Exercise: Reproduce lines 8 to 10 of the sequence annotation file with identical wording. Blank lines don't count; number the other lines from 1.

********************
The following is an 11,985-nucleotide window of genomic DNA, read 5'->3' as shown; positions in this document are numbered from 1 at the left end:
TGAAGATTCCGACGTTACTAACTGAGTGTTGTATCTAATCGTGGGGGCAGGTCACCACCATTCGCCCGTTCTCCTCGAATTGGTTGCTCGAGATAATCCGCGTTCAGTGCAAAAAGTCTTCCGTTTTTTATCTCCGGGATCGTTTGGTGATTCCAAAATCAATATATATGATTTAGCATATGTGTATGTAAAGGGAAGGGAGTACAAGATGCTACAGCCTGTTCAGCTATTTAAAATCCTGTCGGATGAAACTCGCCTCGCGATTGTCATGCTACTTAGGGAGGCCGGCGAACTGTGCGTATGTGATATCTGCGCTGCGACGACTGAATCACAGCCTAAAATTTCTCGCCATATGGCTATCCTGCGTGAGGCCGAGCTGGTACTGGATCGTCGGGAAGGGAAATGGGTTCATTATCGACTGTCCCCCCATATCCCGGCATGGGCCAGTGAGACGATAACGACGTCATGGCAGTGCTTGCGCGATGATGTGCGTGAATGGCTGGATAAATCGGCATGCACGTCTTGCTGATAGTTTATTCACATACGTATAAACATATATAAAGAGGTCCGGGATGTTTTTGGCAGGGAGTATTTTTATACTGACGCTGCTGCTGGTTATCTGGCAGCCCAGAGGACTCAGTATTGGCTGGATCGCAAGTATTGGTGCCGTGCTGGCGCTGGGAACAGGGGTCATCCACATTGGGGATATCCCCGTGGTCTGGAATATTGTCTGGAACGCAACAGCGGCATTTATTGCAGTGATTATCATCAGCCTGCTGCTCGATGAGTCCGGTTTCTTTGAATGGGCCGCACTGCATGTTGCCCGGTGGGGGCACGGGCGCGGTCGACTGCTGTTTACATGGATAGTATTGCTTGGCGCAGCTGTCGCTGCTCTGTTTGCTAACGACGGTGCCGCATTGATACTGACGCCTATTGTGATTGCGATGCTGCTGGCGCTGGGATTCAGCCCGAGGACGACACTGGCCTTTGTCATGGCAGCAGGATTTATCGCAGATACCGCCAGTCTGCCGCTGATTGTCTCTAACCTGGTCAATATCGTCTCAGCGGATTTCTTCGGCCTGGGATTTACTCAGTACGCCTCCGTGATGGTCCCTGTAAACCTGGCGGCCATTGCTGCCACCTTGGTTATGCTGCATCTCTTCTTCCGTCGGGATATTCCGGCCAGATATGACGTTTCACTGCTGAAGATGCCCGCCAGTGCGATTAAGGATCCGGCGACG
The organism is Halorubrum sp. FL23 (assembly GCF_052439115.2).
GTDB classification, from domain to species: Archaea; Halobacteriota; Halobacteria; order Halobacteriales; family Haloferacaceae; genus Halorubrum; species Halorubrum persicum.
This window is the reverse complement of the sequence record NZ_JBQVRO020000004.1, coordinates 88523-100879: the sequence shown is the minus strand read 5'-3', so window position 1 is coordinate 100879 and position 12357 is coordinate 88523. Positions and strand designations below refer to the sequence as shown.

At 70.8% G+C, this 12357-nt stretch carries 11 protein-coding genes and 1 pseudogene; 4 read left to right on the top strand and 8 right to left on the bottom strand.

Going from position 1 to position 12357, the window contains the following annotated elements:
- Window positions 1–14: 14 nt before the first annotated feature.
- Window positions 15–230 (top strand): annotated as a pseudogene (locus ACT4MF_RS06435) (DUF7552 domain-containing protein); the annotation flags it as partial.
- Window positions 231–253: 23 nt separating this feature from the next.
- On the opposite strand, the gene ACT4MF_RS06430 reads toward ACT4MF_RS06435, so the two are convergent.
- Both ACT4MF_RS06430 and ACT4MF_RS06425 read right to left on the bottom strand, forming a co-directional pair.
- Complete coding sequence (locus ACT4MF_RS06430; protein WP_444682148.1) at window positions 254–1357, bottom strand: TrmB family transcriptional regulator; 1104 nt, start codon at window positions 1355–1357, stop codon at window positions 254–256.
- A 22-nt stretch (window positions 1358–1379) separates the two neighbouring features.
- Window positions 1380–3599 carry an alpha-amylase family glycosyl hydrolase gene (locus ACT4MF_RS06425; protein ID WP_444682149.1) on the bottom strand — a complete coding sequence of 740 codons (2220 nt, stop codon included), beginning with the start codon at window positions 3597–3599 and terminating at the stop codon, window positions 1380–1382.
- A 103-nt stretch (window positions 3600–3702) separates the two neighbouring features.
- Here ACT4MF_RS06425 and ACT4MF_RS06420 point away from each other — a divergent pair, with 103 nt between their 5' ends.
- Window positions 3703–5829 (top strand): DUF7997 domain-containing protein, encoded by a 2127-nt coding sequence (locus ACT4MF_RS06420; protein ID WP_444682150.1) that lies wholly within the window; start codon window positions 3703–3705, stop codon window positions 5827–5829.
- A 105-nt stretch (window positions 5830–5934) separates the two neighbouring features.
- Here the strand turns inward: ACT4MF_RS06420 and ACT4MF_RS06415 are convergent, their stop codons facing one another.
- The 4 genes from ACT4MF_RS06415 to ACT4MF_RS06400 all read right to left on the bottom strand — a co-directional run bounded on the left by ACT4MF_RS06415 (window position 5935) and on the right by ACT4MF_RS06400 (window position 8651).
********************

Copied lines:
- Window positions 1–14: 14 nt before the first annotated feature.
- Window positions 15–230 (top strand): annotated as a pseudogene (locus ACT4MF_RS06435) (DUF7552 domain-containing protein); the annotation flags it as partial.
- Window positions 231–253: 23 nt separating this feature from the next.